Often you may want to fill NaN values in a pandas DataFrame by using the next valid observation to fill the NaN value.

The most efficient way to do so is by using the **bfill()** function, which uses the following syntax:

**DataFrame.bfill(axis=None, inplace=False, limit=None, limit_area=None, …)**

where:

**axis**: The axis to use (0=Series, 1=DataFrame)**inplace**: Whether to fill in-place or not**limit**: Max number of NaN values to fill**limit_area**: Restriction to use if limit is specified to be True

The following example shows how to use the **bfill()** function in practice with a pandas DataFrame.

**Example: How to Use the bfill() Function in Pandas**

Suppose we create the following pandas DataFrame that contains information about various basketball players:

import pandas as pd import numpy as np #create DataFrame df = pd.DataFrame({'team': ['A', 'A', 'B', 'B', 'C', 'C', 'C'], 'points': [12, np.nan, np.nan, 22, 30, 41, 12], 'assists': [8, 10, 11, 11, 7, np.nan, 8]}) #view DataFrame print(df) team points assists 0 A 12.0 8.0 1 A NaN 10.0 2 B NaN 11.0 3 B 22.0 11.0 4 C 30.0 7.0 5 C 41.0 NaN 6 C 12.0 8.0

Notice that there are several NaN values in the DataFrame.

Suppose that we would like to use the **bfill()** function to fill in the missing values in the DataFrame.

We can use the following syntax to do so:

#fill in NaN values in each column of DataFrame df.bfill() team points assists 0 A 12.0 8.0 1 A 22.0 10.0 2 B 22.0 11.0 3 B 22.0 11.0 4 C 30.0 7.0 5 C 41.0 8.0 6 C 12.0 8.0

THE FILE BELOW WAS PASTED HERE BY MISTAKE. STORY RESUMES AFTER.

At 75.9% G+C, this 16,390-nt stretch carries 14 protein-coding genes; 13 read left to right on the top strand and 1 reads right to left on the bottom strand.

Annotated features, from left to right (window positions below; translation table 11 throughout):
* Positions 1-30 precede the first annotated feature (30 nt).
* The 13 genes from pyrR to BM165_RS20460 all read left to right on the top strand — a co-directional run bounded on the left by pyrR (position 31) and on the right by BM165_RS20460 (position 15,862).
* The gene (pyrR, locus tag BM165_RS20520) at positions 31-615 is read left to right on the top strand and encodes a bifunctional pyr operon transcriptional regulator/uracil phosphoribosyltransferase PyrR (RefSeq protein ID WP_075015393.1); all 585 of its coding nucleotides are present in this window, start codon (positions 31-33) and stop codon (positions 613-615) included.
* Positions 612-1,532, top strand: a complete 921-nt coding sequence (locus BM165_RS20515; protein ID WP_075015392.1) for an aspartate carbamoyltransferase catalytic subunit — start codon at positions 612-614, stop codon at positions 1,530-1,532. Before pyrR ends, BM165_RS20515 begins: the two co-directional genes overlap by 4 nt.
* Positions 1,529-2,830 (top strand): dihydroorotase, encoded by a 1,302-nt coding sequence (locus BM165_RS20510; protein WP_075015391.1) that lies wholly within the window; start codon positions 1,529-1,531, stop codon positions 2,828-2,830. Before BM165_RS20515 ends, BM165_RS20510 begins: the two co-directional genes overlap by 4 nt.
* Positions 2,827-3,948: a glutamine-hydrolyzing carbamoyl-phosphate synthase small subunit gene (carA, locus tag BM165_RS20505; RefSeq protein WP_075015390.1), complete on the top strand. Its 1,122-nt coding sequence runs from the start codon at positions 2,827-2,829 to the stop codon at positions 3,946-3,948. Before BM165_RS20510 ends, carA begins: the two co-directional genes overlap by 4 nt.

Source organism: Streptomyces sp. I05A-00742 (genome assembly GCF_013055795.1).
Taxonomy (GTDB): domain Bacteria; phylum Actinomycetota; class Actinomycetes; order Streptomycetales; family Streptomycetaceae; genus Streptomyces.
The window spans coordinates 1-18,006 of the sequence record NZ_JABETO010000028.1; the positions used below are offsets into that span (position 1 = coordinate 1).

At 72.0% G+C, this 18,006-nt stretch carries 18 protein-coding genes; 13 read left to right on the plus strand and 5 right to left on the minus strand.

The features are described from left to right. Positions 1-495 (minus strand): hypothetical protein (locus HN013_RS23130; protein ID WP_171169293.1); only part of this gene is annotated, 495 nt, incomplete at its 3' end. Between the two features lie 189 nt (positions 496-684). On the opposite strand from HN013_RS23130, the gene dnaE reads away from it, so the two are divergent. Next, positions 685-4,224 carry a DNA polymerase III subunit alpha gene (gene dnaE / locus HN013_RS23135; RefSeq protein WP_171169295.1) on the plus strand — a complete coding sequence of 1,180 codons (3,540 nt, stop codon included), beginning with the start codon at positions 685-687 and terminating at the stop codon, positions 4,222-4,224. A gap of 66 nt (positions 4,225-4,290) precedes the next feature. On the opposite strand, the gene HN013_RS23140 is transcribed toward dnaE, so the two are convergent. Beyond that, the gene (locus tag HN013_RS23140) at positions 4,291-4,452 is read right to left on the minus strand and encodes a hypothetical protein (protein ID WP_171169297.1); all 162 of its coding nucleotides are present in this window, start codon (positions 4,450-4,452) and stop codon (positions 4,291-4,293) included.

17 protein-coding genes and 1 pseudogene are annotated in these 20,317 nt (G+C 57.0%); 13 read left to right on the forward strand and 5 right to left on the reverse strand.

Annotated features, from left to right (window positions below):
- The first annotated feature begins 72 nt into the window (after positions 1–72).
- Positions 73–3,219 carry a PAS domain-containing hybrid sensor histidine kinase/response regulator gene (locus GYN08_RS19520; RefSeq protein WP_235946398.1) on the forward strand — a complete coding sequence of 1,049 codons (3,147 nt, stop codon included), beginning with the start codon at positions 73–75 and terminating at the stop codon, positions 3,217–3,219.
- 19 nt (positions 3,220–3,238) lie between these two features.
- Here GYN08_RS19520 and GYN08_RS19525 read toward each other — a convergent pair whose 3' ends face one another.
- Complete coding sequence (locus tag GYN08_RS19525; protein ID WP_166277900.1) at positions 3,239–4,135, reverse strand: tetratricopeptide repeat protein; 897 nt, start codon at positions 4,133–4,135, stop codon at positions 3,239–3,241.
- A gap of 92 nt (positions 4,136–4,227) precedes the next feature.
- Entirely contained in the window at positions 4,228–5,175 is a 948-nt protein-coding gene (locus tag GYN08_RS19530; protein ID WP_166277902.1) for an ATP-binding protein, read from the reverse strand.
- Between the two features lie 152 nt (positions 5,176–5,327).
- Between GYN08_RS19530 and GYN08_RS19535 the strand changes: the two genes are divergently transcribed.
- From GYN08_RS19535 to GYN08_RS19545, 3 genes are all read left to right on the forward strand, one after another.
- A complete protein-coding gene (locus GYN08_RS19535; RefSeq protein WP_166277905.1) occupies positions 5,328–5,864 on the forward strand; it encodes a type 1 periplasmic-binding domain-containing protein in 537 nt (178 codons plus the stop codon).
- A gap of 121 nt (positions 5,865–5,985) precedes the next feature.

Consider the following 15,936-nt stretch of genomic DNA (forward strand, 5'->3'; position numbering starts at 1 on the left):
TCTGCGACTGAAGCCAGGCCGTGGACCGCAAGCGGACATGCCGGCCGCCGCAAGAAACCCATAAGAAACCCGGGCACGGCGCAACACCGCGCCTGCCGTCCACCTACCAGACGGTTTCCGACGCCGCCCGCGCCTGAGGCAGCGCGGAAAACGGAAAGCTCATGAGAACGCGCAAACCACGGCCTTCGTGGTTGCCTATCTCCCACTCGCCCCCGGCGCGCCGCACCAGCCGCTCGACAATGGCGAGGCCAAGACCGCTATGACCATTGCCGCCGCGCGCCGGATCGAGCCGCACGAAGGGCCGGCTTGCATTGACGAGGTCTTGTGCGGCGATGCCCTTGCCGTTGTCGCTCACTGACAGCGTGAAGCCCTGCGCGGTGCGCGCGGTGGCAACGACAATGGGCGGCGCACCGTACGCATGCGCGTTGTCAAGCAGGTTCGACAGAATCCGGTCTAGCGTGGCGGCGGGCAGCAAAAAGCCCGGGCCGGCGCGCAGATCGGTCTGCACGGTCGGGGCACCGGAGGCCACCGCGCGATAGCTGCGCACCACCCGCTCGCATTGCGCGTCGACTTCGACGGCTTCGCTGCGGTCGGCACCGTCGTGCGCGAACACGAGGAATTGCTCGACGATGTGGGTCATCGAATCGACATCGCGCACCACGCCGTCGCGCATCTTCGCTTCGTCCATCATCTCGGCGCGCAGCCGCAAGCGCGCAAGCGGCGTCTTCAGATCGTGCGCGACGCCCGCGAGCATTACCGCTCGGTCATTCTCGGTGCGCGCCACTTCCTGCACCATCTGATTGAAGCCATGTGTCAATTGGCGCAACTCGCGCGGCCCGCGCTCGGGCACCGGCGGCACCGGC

Notice that each of the NaN values have been filled in with the next available values in each column.

Note that we can also fill in NaN values for one specific column if we’d like.

For example, we can use the following syntax to fill in the NaN values in the **points** column only:

#fill in NaN values in points column only df['points'] = df['points'].bfill() #view updated DataFrame print(df) team points assists 0 A 12.0 8.0 1 A 22.0 10.0 2 B 22.0 11.0 3 B 22.0 11.0 4 C 30.0 7.0 5 C 41.0 NaN 6 C 12.0 8.0

Notice that only the NaN values in the **points** column have been filled in while the NaN value in the **assists** column has remain untouched.

Also note that we can use the **limit** argument to limit the number of consecutive NaN values that should be filled in.

For example, we can specify **limit=1** to only fill in the first NaN value in the **points** column:

#fill in NaN values in points column only (limit of 1) df['points'] = df['points'].bfill(limit=1) #view updated DataFrame print(df) team points assists 0 A 12.0 8.0 1 A NaN 10.0 2 B 22.0 11.0 3 B 22.0 11.0 4 C 30.0 7.0 5 C 41.0 NaN 6 C 12.0 8.0

Notice that only the first NaN value in the **points** column has been replaced while the next NaN value has simply been left untouched.

In practice, you may choose to use the **limit** argument when it only makes sense to fill in a NaN value with the next available value instead of filling in consecutive values.

**Note**: You can find the complete documentation for the **bfill()** function in pandas here.

**Additional Resources**

The following tutorials explain how to perform other common tasks in pandas:

How to Use the Rolling.apply() Function in Pandas

How to Use the nunique() Function in Pandas

How to Use the get_loc() Function in Pandas

How to Use idxmin() Function in Pandas